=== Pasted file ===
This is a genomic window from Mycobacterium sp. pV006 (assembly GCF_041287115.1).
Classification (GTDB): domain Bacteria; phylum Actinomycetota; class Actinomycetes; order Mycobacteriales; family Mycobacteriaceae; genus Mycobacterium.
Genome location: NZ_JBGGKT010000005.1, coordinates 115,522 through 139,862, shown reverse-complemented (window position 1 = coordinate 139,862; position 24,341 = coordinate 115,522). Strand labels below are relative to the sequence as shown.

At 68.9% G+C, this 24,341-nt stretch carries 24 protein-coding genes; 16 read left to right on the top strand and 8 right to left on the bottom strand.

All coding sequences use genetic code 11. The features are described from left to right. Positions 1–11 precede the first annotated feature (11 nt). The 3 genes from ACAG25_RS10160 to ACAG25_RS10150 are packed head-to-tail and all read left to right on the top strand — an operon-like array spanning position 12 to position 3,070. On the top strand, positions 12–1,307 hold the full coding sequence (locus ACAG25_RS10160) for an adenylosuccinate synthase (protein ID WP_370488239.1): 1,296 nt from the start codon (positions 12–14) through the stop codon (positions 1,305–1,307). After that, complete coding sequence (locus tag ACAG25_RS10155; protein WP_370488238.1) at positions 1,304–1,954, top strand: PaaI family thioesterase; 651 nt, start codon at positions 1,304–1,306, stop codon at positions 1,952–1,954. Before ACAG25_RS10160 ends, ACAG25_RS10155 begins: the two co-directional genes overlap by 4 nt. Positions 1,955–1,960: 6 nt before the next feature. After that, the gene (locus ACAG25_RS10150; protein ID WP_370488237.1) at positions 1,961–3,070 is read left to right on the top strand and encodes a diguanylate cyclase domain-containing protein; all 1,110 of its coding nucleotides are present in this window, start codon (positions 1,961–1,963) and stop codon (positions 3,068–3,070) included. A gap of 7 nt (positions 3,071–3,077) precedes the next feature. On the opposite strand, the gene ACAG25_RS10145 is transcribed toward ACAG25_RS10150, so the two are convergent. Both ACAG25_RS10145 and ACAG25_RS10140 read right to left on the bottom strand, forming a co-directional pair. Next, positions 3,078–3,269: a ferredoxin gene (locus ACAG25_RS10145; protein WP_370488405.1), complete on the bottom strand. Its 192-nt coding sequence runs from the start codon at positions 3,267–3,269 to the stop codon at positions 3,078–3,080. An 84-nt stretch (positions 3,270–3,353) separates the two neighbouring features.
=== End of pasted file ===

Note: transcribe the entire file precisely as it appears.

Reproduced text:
This is a genomic window from Mycobacterium sp. pV006 (assembly GCF_041287115.1).
Classification (GTDB): domain Bacteria; phylum Actinomycetota; class Actinomycetes; order Mycobacteriales; family Mycobacteriaceae; genus Mycobacterium.
Genome location: NZ_JBGGKT010000005.1, coordinates 115,522 through 139,862, shown reverse-complemented (window position 1 = coordinate 139,862; position 24,341 = coordinate 115,522). Strand labels below are relative to the sequence as shown.

At 68.9% G+C, this 24,341-nt stretch carries 24 protein-coding genes; 16 read left to right on the top strand and 8 right to left on the bottom strand.

All coding sequences use genetic code 11. The features are described from left to right. Positions 1–11 precede the first annotated feature (11 nt). The 3 genes from ACAG25_RS10160 to ACAG25_RS10150 are packed head-to-tail and all read left to right on the top strand — an operon-like array spanning position 12 to position 3,070. On the top strand, positions 12–1,307 hold the full coding sequence (locus ACAG25_RS10160) for an adenylosuccinate synthase (protein ID WP_370488239.1): 1,296 nt from the start codon (positions 12–14) through the stop codon (positions 1,305–1,307). After that, complete coding sequence (locus tag ACAG25_RS10155; protein WP_370488238.1) at positions 1,304–1,954, top strand: PaaI family thioesterase; 651 nt, start codon at positions 1,304–1,306, stop codon at positions 1,952–1,954. Before ACAG25_RS10160 ends, ACAG25_RS10155 begins: the two co-directional genes overlap by 4 nt. Positions 1,955–1,960: 6 nt before the next feature. After that, the gene (locus ACAG25_RS10150; protein ID WP_370488237.1) at positions 1,961–3,070 is read left to right on the top strand and encodes a diguanylate cyclase domain-containing protein; all 1,110 of its coding nucleotides are present in this window, start codon (positions 1,961–1,963) and stop codon (positions 3,068–3,070) included. A gap of 7 nt (positions 3,071–3,077) precedes the next feature. On the opposite strand, the gene ACAG25_RS10145 is transcribed toward ACAG25_RS10150, so the two are convergent. Both ACAG25_RS10145 and ACAG25_RS10140 read right to left on the bottom strand, forming a co-directional pair. Next, positions 3,078–3,269: a ferredoxin gene (locus ACAG25_RS10145; protein WP_370488405.1), complete on the bottom strand. Its 192-nt coding sequence runs from the start codon at positions 3,267–3,269 to the stop codon at positions 3,078–3,080. An 84-nt stretch (positions 3,270–3,353) separates the two neighbouring features.